DEP Watershed Regulations

DEP Watershed Regulations

In an attempt to avoid spending billions of dollars on a filtration plant, New York City’s Department of Environmental Protection issued stricter regulations on upstate communities in 1990. However, the city did not consult with Catskill residents, so the release of the new regulations prompted serious backlash. State Assemblyman Richard Coombe of Grahamsville said, “We cannot afford to let New York City buy more of our land and increase its control over the watershed without considering the economic impact these actions will have on our communities.” During this time, many different businesses and committees met to discuss how to push back against the regulations. In particular, farmers in the region argued that prohibiting farm activity within 100 feet of water would put them out of business. The Catskill residents put together the Coalition of Watershed Towns and hired a law firm. After several years of negotiations and heightened animosity, the two regions came to an agreement in 1995, in part thanks to new NYC DEP Commissioner, Marilyn Gelber, who frequently traveled upstate to listen to local representatives.


A color photo taken from up high on a mountain looking down on the Ashokan Reservoir which is surrounded by forest and mountains. The mountains in the foreground have dark patches on them caused by cloud cover.
View of the Ashokan Reservoir from Wittenberg in the Catskills. Source: Wikimedia Commons. Link.
The Price of Water via the Time and the Valleys Museum, NY.
Funded by the Catskill Watershed Corporation in partnership with the NYC Department of Environmental Protection

History of the Watershed Agricultural Council

The Watershed Agricultural Council (also known as “WAC”) works with farm and forest landowners in the New York City Watershed region to protect water quality on behalf of nine million New York residents. The Council uses Whole Farms Plans, Forest Management Plans, and Conservation Easements to help farmers, forest professionals and private landholders address water pollution concerns on properties located in the Croton and Catskill/Delaware Watersheds.

1986 Federal Safe Drinking Water Act: Filtration required for surface drinking water supplies

1990 NYC DEP Proposes Watershed Regulations

1991 Collaboration: “Brown Book” Establishes Program Guidelines

1992 10 Pilot Farms Started: Phase I Begins

1993 Incorporation of WAC: EPA grants NYC a Waiver of filtration

1994 Implementation: Phase II Begins

1996 Foresters Log On, Economic Viability and Outreach Programs Started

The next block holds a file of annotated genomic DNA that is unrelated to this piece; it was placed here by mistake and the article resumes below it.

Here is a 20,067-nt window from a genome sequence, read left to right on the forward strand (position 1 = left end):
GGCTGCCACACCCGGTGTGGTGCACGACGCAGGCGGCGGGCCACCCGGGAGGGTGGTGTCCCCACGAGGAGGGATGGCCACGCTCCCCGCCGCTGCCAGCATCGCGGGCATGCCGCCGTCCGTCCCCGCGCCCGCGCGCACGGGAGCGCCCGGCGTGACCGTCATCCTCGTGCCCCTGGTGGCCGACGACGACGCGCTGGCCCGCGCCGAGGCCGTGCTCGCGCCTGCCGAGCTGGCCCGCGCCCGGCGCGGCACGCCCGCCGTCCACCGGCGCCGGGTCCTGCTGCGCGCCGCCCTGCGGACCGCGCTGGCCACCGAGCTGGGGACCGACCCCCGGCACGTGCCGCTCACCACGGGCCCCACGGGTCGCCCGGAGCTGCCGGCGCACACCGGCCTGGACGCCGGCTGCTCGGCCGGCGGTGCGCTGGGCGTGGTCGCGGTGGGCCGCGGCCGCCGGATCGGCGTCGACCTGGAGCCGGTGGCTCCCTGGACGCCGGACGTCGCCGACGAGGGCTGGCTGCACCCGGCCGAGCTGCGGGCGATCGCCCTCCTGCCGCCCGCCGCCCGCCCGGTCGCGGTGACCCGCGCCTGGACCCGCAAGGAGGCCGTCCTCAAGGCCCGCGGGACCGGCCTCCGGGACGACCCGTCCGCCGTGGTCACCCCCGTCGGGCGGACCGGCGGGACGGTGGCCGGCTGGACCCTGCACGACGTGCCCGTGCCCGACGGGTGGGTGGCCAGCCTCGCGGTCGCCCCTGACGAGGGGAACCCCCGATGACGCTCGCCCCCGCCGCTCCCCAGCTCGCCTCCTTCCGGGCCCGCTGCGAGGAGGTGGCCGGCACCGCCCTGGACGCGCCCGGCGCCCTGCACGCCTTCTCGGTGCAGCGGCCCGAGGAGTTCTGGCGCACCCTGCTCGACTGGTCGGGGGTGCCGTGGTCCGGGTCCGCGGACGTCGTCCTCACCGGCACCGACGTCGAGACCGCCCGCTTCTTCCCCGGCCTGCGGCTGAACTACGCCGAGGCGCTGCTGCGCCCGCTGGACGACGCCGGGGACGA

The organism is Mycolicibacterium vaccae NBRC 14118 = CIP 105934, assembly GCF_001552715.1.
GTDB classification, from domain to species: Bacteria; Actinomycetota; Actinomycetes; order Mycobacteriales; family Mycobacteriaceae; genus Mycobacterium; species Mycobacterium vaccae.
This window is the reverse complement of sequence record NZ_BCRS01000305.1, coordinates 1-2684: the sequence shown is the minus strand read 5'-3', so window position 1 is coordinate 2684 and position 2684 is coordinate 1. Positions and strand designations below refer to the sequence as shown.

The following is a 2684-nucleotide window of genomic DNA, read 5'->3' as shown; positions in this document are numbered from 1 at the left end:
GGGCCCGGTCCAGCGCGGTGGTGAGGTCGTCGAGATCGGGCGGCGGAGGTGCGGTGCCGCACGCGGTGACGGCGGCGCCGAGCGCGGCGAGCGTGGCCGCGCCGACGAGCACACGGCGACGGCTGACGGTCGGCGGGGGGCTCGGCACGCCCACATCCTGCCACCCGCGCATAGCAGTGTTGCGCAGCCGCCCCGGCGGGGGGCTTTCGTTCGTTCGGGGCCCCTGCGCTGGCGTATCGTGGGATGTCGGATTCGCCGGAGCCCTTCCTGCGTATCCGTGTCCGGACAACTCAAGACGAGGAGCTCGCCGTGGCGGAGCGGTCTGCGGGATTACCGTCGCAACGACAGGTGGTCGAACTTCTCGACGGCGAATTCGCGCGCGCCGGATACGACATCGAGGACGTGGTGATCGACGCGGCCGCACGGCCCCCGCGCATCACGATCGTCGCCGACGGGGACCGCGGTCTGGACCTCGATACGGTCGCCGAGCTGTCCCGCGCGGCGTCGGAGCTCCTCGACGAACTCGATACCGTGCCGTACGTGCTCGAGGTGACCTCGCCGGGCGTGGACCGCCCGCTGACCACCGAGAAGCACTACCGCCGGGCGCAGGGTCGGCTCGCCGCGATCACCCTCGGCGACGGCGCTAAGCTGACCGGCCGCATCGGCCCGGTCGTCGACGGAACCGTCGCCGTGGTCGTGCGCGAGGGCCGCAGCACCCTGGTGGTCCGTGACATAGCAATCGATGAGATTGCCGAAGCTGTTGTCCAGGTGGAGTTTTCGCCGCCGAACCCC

1997 NYC Memorandum of Agreement: Filtration FAD Goals Restructured

1998 Agricultural Conservation Easement Program Started

— From the WAC website. Link.

Overview of the Safe Drinking Water Act

“The Safe Drinking Water Act (SDWA) was originally passed by Congress in 1974 to protect public health by regulating the nation’s public drinking water supply. The law was amended in 1986 and 1996 and requires many actions to protect drinking water and its sources—rivers, lakes, reservoirs, springs, and ground water wells. (SDWA does not regulate private wells which serve fewer than 25 individuals.) SDWA authorizes the United States Environmental Protection Agency (US EPA) to set national health-based standards for drinking water to protect against both naturally-occurring and man-made contaminants that may be found in drinking water. US EPA, states, and water systems then work together to make sure that these standards are met.”

—Source: US Environmental Protection Agency. Link.

The Surface Water Treatment Rules

“The purpose of the Surface Water Treatment Rules (SWTRs) is to reduce illnesses caused by pathogens in drinking water. The disease-causing pathogens include Legionella, Giardia lamblia, and Cryptosporidium. The SWTRs requires water systems to filter and disinfect surface water sources. Some water systems are allowed to use disinfection only for surface water sources that meet criteria for water quality and watershed protection.The following is a brief overview of the major components of each rule. This combination of rules is designed to provide protection from microbial pathogens. Simultaneously, the rules minimize health risks to the population from disinfection byproducts.”

— Source: US Environmental Protection Agency. Link.

Surface Water Treatment Rule (SWTR) – June 1989

  • Applies to all public water systems (PWSs) using surface water sources or ground water sources under the direct influence of surface water (GWUDI)
  • Requires most water systems to filter and disinfect water from surface water sources or GWUDI
  • Establishes maximum contaminant level goals (MCLGs) for viruses, bacteria and Giardia lamblia
  • Includes treatment technique (TT) requirements for filtered and unfiltered systems to protect against adverse health effects of exposure to pathogens

— from EPA website

The Surface Water Treatment Rule required municipalities with surface water systems to build a water treatment plant.

Fred Huneke, a past Chairman of the Watershed Agricultural Council’s Council of Directors, estimated the cost of such a filtration plant for New York City in 1990 dollars at $5-7 billion with a yearly operational cost of $500 million.

Learn more about this period of watershed regulation from the perspective of Watershed Agricultural Council members

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